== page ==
IRAN SEEKS IMPROVED TRADE TIES WITH INDIA AMID SANCTIONS
31, Mar 2019
Prelims level : International Relation Mains level : GS II - Effect of policies and politics of developed and developing countries on India’s interests, Indian Diaspora
- Despite of sanctions from U.S. Iran is exploring ways to increase its bilateral trade with India, including expanding banking channels.
India – Iran Relations:
- India can decrease the dependence on Saudi for oil and Iran oil is comparatively cheap
- Iran has the world’s second-largest reserves of natural gas, yet it is not a major exporter. Iran has several challenges to overcome before it can become an energy supplier to Europe and Asia. Iran’s energy infrastructure – long neglected as a result of Western sanctions – requires major upgrades to make it capable of sustained energy exports.
- This will require massive foreign investment and India can tremendously help here.
- It is located on the Makran coast, Chabahar in southeastern Iran. Its location lies in the Gulf of Oman. This coast is a relatively underdeveloped free trade and industrial zone, especially when compared to the sprawling port of Bandar Abbas further west. Also, it is the only Iranian port with direct access to the ocean.
Why this port is of interest to India?
- India believes the port is critical to its interests and wants to develop it as a counter to Pakistan’s Gwadar port which was built with Chinese assistance
- The port will allow India to bypass Pakistan to transport goods to Afghanistan and Central Asia using a sea-land route
- Chabahar Port lies in the Persian Gulf in Iran and will help India in expanding its maritime commerce in the region
- It also provides opportunities to Indian companies to penetrate and enhance their footprint in the region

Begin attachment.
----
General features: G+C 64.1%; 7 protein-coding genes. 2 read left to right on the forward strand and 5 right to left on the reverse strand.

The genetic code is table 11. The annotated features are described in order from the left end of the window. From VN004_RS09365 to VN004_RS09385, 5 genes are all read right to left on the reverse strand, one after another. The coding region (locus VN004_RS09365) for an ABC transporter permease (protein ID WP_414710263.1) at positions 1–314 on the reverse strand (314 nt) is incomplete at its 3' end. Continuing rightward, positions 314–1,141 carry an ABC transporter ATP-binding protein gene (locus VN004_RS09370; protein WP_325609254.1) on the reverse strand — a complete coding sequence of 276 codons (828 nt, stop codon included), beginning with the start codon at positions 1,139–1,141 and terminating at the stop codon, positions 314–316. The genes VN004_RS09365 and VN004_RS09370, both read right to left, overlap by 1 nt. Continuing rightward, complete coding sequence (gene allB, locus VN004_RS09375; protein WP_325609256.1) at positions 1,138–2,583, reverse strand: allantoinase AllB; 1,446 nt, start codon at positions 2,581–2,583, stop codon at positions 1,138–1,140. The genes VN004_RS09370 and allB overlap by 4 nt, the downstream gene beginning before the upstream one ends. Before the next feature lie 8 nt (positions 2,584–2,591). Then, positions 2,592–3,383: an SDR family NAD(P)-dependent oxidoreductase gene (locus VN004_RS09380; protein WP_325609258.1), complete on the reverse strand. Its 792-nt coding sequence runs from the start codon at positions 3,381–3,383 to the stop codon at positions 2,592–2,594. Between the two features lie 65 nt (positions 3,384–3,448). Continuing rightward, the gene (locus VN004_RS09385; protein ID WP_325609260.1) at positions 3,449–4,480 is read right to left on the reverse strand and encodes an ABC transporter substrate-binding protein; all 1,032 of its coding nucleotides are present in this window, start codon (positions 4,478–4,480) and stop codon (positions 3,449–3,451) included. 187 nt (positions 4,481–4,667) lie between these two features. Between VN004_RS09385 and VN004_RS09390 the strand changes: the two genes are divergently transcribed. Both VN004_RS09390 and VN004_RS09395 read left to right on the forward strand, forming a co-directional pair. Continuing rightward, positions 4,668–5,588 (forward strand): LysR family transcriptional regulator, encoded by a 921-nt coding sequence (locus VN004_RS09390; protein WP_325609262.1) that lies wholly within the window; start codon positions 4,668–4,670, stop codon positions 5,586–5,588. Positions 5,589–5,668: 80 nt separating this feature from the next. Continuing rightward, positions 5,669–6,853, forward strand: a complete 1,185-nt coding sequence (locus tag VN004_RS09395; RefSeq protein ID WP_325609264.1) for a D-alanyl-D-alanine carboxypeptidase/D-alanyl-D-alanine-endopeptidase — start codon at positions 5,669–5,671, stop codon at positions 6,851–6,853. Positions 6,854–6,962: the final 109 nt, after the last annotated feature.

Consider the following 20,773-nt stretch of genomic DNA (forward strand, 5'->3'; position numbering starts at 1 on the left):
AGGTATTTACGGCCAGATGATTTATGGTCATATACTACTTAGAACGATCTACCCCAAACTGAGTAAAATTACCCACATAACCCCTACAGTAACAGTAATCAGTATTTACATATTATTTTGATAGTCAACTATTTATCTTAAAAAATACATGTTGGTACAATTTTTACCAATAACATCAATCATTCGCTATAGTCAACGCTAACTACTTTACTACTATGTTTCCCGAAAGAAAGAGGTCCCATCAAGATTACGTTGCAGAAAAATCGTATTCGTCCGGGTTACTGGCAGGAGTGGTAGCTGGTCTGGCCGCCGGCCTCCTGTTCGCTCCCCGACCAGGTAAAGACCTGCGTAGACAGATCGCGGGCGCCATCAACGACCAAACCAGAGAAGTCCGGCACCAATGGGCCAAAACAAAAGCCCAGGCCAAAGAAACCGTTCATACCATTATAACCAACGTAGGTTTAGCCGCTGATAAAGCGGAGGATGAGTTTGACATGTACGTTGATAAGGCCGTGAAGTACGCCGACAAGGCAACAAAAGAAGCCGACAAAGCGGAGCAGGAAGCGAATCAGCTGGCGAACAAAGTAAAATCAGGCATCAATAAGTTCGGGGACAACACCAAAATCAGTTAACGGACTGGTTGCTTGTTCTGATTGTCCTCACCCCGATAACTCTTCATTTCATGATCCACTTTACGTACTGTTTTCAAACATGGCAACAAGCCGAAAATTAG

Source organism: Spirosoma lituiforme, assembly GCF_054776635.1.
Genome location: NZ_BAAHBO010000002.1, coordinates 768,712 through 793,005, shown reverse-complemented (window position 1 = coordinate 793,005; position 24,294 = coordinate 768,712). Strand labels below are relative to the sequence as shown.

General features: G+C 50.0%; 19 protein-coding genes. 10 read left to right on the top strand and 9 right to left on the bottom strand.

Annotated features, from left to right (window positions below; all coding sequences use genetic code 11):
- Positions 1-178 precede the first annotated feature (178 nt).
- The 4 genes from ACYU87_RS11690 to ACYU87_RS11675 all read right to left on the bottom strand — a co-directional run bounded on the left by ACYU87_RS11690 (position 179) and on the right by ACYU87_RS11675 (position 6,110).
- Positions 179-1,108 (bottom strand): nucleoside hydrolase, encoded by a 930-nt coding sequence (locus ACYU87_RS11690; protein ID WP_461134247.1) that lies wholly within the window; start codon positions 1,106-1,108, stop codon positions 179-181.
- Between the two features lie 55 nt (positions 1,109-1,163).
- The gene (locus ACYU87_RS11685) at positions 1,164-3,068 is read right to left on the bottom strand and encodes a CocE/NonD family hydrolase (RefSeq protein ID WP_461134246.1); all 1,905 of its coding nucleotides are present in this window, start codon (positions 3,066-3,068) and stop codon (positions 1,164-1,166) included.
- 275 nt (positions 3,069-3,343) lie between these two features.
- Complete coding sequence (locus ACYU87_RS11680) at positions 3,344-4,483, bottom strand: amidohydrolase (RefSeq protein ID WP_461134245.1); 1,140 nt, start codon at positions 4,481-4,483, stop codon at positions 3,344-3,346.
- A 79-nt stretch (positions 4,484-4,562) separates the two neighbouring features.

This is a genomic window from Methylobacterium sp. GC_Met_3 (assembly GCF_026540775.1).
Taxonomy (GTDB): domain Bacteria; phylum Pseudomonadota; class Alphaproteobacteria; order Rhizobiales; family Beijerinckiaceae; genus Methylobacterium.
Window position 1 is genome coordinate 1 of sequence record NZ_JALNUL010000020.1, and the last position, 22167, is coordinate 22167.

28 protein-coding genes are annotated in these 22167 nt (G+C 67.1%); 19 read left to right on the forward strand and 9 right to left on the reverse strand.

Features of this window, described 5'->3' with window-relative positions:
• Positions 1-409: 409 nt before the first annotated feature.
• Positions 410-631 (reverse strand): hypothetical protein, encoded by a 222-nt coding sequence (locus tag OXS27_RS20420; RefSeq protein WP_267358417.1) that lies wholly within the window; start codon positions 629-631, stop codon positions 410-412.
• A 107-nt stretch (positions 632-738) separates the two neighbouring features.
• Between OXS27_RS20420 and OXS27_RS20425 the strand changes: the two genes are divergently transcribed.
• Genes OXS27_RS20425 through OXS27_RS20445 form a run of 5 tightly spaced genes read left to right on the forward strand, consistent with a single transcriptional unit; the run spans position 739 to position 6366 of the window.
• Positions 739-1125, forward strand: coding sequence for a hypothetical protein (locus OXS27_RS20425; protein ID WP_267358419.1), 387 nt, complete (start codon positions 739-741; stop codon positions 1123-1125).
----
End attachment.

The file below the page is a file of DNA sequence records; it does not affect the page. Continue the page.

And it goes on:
- It is located 76 nautical miles (less than 150km) west of the Pakistani port of Gwadar, being developed by China. This makes it ideal for keeping track of Chinese or Pakistani military activity based out of Gwadar
- The port will cut transport costs/time for Indian goods by a third
- From Chabahar, the existing Iranian road network can link up to Zaranj in Afghanistan, about 883 kms from the port. The Zaranj-Delaram road constructed by India in 2009 can give access to Afghanistan’s Garland Highway, setting up road access to four major cities in Afghanistan — Herat, Kandahar, Kabul and Mazar-e-Sharif.
Role in Afghanistan:
Iran-Afghan railway link:
- India is currently involved in constructing a 560-mile-long railway line linking the Iranian port with the iron ore mines in Hajigak in southern Afghanistan.
- The railway link when completed will potentially afford India some strategic benefits including –
- Increasing India’s position and leverage in Afghanistan and the central Asian region. This
- affords India an easier connection to Afghanistan after avoiding Pakistani blockages.
- Apart from the impact on security and regional politics this more importantly implies that Indian companies will have opportunities to start exploration over Afghanistan’s mineral wealth which is estimated to be close to $3 trillion. (This alone is over double the size of India’s economy.)